Saturday, April 15, 2017

Strong Dollar Could Cause Bond Market Crash

By Greg Hunter’s
Renowned financial expert Martin Armstrong says the biggest risk out there is the effect a strong U.S. dollar has on the global bond market. Armstrong explains, “There’s these people who keep saying the dollar is going to crash.  If the dollar crashes, the world is happier and basically celebrating.  You have half the U.S. debt equivalent in emerging market debt issued in dollars.  If the dollar goes up, they are in trouble.  Then you are going to see sovereign defaults. . . . The U.S. is not going to default, but as you start defaults elsewhere outside the country, it makes people begin to get concerned about sovereign debt.  Sovereign debt is the worst of all.  It’s not secured.  If the U.S. government defaulted on its debt, what would happen?  You cannot go down to the National Gallery and start lifting Picassos.”
So, a bond market crash is a distinct possibility? Armstrong says, “Yes.  All these things are contagions. . . . The real risk is coming from Europe and Asia.  That is the real risk. . . . There is no place to go but the dollar at this point.”
If and when a global collapse comes, it will come from China or Europe. Armstrong says, “Yes, because you don’t collapse the core economy.  It’s always the peripheral coming in.  It was the same thing in the Great Depression.  It wasn’t the fact that the U.S. defaulted.  The problem was the first bank that went down was in Austria, and it happened to be owned in part by the Rothschilds.  When people hear a bank owned by the Rothschilds went down, people started to sell off all other banks.  Then all the countries defaulted.”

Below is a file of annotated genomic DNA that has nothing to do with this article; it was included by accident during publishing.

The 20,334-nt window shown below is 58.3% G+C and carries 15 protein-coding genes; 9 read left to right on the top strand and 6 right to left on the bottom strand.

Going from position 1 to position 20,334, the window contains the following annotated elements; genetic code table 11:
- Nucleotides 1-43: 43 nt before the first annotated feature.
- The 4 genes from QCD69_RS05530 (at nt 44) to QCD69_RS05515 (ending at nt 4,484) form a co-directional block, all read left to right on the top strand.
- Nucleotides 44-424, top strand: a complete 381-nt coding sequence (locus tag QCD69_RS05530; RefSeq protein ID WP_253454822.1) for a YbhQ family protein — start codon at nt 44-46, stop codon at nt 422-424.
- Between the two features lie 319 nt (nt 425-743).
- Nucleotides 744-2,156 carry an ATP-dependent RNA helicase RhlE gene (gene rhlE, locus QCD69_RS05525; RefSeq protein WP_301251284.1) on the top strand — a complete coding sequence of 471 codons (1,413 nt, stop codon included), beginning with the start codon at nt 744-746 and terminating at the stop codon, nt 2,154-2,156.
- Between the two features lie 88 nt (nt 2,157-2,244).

Armstrong says there is going to be a major “monetary reform” in the not so distant future, and the U.S. will end up with a dollar for domestic use and a dollar used for international trade, sort of like a “domestic dollar” and an “international trade dollar.” Armstrong says, “Yes. All it is doing is replacing the dollar as the reserve currency.  That would satisfy China and Russia, and it would simply be maintained by an international board.  I strongly advise against the IMF.  It’s way, way too corrupt.”
So, is gold a good asset to have with a coming currency reset? Armstrong says, “Yes, at that point, you are talking about a hedge against government.  When you go through these monetary crises, effectively, all tangible assets rise in price, not just gold and silver. . . . Tangible assets have a value to everybody globally.  The downside is on real estate.  I would never put 100% of my money in real estate because it is not moveable.”
Fast-forward to now, and Armstrong predicts, “The economy is not going to come back. We are not going to see economic growth.”
Where is all this taking the world? Armstrong, who is an expert on economic and political cycles, says, “You have to understand what makes war even take place?  It does not unfold when everybody is fat and happy.  Simple as that.  You turn the economy down, and that’s when you get war.  It’s the way politics works.”
Join Greg Hunter as he goes One-on-One with economist Martin Armstrong of
(Programing note: Because of the Easter weekend, there will be no Weekly News Wrap-Up and no Early Sunday Release.  The nearly 60 minute interview with Martin Armstrong will air instead.  Regular programing on USAW will start again middle of next week.  Happy Easter-Christ Has Risen.)